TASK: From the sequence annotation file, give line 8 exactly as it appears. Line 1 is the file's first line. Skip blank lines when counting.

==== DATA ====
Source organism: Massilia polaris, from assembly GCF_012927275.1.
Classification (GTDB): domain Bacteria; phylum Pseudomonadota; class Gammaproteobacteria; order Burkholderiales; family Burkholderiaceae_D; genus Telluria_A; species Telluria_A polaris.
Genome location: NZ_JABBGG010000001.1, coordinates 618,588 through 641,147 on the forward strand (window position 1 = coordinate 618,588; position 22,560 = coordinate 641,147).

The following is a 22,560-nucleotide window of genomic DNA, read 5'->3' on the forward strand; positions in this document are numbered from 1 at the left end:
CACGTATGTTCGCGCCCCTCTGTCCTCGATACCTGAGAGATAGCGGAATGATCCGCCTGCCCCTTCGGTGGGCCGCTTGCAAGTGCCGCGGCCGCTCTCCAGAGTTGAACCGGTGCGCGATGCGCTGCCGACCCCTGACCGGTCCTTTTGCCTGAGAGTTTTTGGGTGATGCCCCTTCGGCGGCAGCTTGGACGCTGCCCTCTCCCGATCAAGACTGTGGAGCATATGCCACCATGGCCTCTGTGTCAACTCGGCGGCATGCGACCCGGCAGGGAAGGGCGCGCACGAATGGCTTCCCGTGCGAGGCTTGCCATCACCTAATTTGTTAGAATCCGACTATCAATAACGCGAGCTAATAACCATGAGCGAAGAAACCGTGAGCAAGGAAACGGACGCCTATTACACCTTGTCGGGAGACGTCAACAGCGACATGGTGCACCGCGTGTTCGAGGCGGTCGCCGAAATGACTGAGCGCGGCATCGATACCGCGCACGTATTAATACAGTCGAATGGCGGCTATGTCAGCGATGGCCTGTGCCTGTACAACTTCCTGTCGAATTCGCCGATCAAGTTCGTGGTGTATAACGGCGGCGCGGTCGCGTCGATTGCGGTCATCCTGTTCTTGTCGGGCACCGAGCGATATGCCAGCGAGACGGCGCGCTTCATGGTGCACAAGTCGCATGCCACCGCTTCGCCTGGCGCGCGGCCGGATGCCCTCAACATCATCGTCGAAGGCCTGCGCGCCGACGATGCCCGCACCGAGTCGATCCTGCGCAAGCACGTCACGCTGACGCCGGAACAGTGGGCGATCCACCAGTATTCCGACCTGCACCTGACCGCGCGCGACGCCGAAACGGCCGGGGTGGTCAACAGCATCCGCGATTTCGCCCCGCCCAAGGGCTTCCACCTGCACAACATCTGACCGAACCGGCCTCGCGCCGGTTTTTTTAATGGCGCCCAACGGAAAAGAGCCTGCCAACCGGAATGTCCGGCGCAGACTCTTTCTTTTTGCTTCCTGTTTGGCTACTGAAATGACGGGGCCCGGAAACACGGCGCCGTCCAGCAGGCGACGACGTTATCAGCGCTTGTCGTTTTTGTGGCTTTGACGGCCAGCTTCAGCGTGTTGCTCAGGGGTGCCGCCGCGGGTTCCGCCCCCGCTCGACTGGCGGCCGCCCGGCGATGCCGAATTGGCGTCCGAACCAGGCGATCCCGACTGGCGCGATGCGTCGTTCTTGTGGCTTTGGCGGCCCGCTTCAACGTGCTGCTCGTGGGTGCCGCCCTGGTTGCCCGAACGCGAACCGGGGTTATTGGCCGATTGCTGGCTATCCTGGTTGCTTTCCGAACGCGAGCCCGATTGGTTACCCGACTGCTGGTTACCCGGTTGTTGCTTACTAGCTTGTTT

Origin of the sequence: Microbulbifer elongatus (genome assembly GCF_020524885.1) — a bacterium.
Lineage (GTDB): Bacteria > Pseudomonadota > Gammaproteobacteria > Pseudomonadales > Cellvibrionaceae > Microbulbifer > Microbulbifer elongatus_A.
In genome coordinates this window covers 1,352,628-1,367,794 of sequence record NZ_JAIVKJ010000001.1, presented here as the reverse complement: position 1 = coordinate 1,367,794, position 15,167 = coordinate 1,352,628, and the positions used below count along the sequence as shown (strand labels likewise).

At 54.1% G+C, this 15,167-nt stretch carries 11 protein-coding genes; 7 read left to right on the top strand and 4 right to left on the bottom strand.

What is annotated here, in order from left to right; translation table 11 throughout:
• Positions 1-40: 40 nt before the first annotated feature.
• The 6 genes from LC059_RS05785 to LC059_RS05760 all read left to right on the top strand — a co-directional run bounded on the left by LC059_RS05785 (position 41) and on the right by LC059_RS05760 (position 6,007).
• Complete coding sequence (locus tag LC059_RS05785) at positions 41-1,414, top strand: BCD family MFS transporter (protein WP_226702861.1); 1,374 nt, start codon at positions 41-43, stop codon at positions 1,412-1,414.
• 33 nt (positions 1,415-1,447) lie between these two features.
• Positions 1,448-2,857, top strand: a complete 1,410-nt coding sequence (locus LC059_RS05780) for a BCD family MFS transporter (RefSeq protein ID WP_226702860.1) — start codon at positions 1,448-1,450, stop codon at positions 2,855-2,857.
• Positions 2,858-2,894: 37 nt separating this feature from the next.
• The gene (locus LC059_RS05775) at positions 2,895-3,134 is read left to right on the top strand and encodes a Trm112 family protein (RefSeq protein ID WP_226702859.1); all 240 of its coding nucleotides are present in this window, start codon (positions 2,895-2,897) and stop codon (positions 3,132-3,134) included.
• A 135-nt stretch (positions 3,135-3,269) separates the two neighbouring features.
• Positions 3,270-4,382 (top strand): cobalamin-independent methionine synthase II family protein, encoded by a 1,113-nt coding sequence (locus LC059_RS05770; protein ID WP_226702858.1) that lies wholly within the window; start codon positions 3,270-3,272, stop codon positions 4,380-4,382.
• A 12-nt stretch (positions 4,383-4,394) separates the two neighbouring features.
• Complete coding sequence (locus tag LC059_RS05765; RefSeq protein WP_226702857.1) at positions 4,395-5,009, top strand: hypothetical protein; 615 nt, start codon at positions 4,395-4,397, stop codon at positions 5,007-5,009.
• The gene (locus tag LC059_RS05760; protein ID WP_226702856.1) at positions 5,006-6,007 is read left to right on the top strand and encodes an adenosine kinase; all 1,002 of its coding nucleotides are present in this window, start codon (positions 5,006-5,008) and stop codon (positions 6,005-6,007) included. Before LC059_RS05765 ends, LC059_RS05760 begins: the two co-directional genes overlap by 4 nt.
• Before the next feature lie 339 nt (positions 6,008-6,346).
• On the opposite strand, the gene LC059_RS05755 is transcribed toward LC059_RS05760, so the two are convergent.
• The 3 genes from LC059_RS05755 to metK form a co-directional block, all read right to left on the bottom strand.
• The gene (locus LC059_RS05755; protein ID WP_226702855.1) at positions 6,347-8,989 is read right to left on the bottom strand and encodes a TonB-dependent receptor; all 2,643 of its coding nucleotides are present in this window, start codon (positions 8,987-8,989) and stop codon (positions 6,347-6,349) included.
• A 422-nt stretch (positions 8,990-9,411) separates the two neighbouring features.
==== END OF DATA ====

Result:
In genome coordinates this window covers 1,352,628-1,367,794 of sequence record NZ_JAIVKJ010000001.1, presented here as the reverse complement: position 1 = coordinate 1,367,794, position 15,167 = coordinate 1,352,628, and the positions used below count along the sequence as shown (strand labels likewise).